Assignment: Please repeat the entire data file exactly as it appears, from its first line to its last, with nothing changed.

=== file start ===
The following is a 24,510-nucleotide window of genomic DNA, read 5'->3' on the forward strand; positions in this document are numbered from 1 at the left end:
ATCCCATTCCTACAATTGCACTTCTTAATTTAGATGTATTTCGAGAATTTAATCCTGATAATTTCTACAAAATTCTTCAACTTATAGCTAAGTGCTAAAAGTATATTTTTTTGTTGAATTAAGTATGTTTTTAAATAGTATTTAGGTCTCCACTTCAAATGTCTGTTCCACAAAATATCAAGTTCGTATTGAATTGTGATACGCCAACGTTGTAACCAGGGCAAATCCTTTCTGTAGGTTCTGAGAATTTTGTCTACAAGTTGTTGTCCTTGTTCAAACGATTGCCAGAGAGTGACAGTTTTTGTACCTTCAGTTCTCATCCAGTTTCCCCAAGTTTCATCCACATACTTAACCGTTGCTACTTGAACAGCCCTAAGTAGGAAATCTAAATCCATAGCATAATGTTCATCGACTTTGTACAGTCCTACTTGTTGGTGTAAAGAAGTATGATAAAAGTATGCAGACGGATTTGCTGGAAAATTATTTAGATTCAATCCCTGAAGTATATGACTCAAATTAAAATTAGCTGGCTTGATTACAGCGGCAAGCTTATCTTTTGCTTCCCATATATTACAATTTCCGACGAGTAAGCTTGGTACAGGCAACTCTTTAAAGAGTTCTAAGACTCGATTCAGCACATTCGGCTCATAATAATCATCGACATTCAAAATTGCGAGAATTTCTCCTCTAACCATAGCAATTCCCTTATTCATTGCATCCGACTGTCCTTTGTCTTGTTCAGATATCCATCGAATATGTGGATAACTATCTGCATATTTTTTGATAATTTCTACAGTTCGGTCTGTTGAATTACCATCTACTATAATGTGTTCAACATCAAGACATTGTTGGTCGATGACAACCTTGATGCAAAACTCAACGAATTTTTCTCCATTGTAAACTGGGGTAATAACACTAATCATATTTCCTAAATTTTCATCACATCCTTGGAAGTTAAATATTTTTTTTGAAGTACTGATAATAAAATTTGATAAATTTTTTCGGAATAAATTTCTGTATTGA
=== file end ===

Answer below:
The following is a 24,510-nucleotide window of genomic DNA, read 5'->3' on the forward strand; positions in this document are numbered from 1 at the left end:
ATCCCATTCCTACAATTGCACTTCTTAATTTAGATGTATTTCGAGAATTTAATCCTGATAATTTCTACAAAATTCTTCAACTTATAGCTAAGTGCTAAAAGTATATTTTTTTGTTGAATTAAGTATGTTTTTAAATAGTATTTAGGTCTCCACTTCAAATGTCTGTTCCACAAAATATCAAGTTCGTATTGAATTGTGATACGCCAACGTTGTAACCAGGGCAAATCCTTTCTGTAGGTTCTGAGAATTTTGTCTACAAGTTGTTGTCCTTGTTCAAACGATTGCCAGAGAGTGACAGTTTTTGTACCTTCAGTTCTCATCCAGTTTCCCCAAGTTTCATCCACATACTTAACCGTTGCTACTTGAACAGCCCTAAGTAGGAAATCTAAATCCATAGCATAATGTTCATCGACTTTGTACAGTCCTACTTGTTGGTGTAAAGAAGTATGATAAAAGTATGCAGACGGATTTGCTGGAAAATTATTTAGATTCAATCCCTGAAGTATATGACTCAAATTAAAATTAGCTGGCTTGATTACAGCGGCAAGCTTATCTTTTGCTTCCCATATATTACAATTTCCGACGAGTAAGCTTGGTACAGGCAACTCTTTAAAGAGTTCTAAGACTCGATTCAGCACATTCGGCTCATAATAATCATCGACATTCAAAATTGCGAGAATTTCTCCTCTAACCATAGCAATTCCCTTATTCATTGCATCCGACTGTCCTTTGTCTTGTTCAGATATCCATCGAATATGTGGATAACTATCTGCATATTTTTTGATAATTTCTACAGTTCGGTCTGTTGAATTACCATCTACTATAATGTGTTCAACATCAAGACATTGTTGGTCGATGACAACCTTGATGCAAAACTCAACGAATTTTTCTCCATTGTAAACTGGGGTAATAACACTAATCATATTTCCTAAATTTTCATCACATCCTTGGAAGTTAAATATTTTTTTTGAAGTACTGATAATAAAATTTGATAAATTTTTTCGGAATAAATTTCTGTATTGA